Right ~ the high winds did not blow the Aga out (thank God) but they did bring a shower of grit down my bedroom chimney.   When I come to think about it, I haven't cleaned that hearth for months ~ no, honestly ~ I feel ashamed ~ I don't believe I even got round to doing it before the Heritage Open Days !   This is Old Age for you / well, for me anyway ~ where until recently I would notice something that I should do, AND DO IT ~ nowadays I'm inclined to think, I'll do it later / next time I've got the hoover out / when the rain stops ~ anything rather than get on and do it.   Anyway, with all this grit and stuff on the bedroom carpet, I had no choice and knuckled down to clear it up.   Having vacuumed up the worst of it,  carrying them in a flexi-tub for fear of scattering grit everywhere, I took the bunch of (artificial) sunflowers out onto the yard and having given them a good shaking, I dunked them in a bucket of soapy water, rinsed them, dried them out on the bench and WOW ~ they'd been so plastered in dust, I'd forgotten quite how bright and beautiful they are!   I'm not a lover of artificial flowers but against the blackness of the hearth these are super and (as long as I take care of them) glow gloriously !  Never mind van Gogh !!  Meanwhile I'd sponged down the hearth which is wrought iron and early Victorian ~ given it a good polish (though I'm afraid my efforts did not run to black leading) ~ and with everything back in place it looks a treat ~ I took 'before' and 'after' photos but I can't access them yet ~ can't think that I''ve done anything to cause this problem ~ hope Annie's grandson David will get over tomorrow to sort it out.  The whole cleaning procedure took less than half-an-hour so how could I have ignored the need for action for so long !   Shameful !

Talking of my bedroom fire-place reminds me of a couple of frightful incidents that occurred in my early years in the house.  Tony Oakes, the so-called / self-styled builder, with no more than a gang of youths selected from the Job Centre, was still busily creating havoc around me.   One morning I was awoken by the most frightful noise in the chimney ~ panic noises ~ and next thing a pigeon falls into the room, petrified and filthy from the chimney.  Oh my stars !   By the time I'd got it out of the window, the room was covered in soot and splattered with pigeon shit ~ the carpet, the curtains, the bedding were all filthy !   Tony Oakes said airily, "Well, you didn't ask us to fit a cowl on the chimney."   A while later, it happened again, but this time it wasn't a pigeon but a bloody great seagull that crashed into the room ~ I have to admit I was more terrified than it was and cowered under the bed clothes trying to think what to do ~ again, the soot, the shit, the feathers, were just everywhere !   But by then Tony Oakes had buggered off in fury that I was daring to criticise his efforts, and his steadily increasing bills !  While, thanks to Legal Aid, I was in the process of suing him.   I feel weak at the knees just recalling these events.  Later with the second tranche of restoration, this time funded by English Heritage and North Yorkshire, a cowl was fitted to each chimney so no further trouble of that sort !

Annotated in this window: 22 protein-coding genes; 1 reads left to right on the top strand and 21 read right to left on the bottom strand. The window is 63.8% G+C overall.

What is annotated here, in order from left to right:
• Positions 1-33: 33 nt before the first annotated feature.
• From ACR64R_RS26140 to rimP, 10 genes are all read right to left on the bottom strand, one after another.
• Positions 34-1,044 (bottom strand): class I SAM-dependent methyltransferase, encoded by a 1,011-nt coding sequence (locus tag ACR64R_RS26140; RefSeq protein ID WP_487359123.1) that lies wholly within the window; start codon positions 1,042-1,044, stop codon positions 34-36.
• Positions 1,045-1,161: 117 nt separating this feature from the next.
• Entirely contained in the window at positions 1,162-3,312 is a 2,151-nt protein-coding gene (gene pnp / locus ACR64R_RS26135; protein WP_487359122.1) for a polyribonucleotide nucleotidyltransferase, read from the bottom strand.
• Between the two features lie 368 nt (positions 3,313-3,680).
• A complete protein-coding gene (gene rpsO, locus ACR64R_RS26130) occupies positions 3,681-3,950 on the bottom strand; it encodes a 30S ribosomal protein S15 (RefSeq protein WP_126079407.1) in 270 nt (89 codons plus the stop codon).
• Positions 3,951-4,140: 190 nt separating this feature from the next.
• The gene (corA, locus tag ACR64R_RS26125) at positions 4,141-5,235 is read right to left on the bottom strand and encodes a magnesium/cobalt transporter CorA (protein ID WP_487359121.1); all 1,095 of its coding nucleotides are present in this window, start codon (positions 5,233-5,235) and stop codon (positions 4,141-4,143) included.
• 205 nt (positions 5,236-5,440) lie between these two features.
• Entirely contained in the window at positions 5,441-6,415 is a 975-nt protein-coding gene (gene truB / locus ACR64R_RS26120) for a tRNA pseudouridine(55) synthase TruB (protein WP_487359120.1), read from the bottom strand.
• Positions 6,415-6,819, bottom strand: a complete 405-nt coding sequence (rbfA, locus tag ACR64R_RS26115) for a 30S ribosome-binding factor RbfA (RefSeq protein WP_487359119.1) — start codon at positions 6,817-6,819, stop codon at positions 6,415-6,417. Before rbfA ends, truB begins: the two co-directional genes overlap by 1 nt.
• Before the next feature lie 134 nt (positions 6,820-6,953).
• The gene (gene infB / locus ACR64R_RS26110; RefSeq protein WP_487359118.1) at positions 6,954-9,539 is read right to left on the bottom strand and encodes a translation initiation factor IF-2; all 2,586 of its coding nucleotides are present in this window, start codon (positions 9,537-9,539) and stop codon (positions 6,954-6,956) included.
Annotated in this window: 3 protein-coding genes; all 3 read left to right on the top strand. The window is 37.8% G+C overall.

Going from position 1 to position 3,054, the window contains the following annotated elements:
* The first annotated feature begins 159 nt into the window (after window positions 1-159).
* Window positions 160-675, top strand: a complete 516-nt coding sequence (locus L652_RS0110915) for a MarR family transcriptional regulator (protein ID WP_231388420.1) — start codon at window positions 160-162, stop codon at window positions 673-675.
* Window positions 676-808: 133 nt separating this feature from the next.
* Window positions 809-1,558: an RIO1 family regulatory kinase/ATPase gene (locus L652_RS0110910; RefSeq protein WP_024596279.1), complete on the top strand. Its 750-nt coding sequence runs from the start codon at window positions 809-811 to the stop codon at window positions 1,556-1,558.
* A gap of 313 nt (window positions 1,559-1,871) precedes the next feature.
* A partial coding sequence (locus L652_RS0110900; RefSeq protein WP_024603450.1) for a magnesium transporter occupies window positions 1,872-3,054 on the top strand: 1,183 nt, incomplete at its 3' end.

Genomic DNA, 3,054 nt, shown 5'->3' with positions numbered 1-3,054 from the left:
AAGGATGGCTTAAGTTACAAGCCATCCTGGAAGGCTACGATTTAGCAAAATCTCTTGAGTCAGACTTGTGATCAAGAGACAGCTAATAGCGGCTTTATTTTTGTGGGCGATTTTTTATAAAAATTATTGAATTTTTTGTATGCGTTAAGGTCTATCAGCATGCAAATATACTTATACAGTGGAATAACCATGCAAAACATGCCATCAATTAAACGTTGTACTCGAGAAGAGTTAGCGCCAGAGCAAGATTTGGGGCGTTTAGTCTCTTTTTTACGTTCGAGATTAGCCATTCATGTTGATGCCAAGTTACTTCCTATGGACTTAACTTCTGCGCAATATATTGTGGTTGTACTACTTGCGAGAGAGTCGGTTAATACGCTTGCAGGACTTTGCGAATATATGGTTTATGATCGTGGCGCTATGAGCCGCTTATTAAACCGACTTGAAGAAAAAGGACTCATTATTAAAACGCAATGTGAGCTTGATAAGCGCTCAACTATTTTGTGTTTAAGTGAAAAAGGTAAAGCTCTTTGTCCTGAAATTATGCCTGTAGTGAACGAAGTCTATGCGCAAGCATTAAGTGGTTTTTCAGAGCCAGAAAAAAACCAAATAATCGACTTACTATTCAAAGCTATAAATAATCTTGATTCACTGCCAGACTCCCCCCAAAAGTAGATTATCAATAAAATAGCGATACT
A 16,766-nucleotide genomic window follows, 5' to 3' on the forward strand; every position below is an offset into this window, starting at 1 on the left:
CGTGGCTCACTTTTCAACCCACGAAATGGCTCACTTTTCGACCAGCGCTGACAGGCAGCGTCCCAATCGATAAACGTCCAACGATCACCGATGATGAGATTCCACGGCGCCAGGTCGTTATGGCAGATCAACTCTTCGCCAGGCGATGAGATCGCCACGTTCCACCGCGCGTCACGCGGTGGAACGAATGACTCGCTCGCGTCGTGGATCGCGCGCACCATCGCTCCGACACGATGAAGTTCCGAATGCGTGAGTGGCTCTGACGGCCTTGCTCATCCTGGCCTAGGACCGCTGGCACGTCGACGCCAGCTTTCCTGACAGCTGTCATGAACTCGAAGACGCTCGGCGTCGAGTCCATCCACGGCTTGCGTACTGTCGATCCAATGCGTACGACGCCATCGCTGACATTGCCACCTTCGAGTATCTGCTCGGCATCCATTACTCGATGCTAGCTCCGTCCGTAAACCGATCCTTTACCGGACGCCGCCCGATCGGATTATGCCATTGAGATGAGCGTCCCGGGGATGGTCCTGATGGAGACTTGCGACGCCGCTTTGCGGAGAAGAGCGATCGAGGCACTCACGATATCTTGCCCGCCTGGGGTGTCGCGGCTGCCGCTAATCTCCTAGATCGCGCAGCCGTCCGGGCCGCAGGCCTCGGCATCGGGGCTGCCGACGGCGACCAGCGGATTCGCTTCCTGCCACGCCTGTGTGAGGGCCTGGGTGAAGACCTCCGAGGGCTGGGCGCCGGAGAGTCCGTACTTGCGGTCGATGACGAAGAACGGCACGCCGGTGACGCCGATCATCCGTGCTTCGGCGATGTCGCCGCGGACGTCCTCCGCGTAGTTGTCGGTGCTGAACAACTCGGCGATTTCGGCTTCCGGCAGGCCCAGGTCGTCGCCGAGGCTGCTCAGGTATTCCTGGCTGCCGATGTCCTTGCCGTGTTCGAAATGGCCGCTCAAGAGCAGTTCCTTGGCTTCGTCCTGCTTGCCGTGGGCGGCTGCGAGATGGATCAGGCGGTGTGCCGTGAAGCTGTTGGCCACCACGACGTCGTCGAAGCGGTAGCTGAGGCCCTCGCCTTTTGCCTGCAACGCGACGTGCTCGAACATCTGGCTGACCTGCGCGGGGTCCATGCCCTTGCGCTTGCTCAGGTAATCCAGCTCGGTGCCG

Again, sorry ~ no pictures tonight.   Joy

Monday morning : SimpleSite have sent me an email about the picture problem but I'm not sure what they are suggesting I do ~ better wait for the expert, David-grand son-of-Annie !

 Wednesday 6.0pm : Oh dear ~ did write a paragraph or two last night but could not save it ~ I have booked Cheryl from our Computer Conversion Company to come for an hour tomorrow afternoon when (as long as the BT hub has arrived) I switch to BT.   No more tonight with so many difficulties on all fronts ~ pop-ups, add-ons, failure to access stuff ~ I'm just about going bonkers !

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Barbara Plum | Reply 23.02.2014 18.13

Lovely I've caught up now. What's been happening since? I feel I should go and dust my fireplace upstairs now but hey I've a new book to read! Till next time X

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14.03 | 05:51

Hi Joy, came across your blog while researching the Sanders, thanks for the interesting read about them and your lovely house.

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27.10 | 11:43

Michael ~ happily ~ and good luck ~ I'd like to know the outcome ~ joy peach

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26.10 | 14:33

I am in the same position. Amazingly, your case R(IS)1/93 - CIS/270/1991 is being used against me. Clearly, it got more complicated. Can I quote your blog? Mike

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28.05 | 15:41

Hello Joy. We have a new Merrywood Grammar group on Facebook if you would like to take a look - https://www.facebook.com/groups/509432799238158/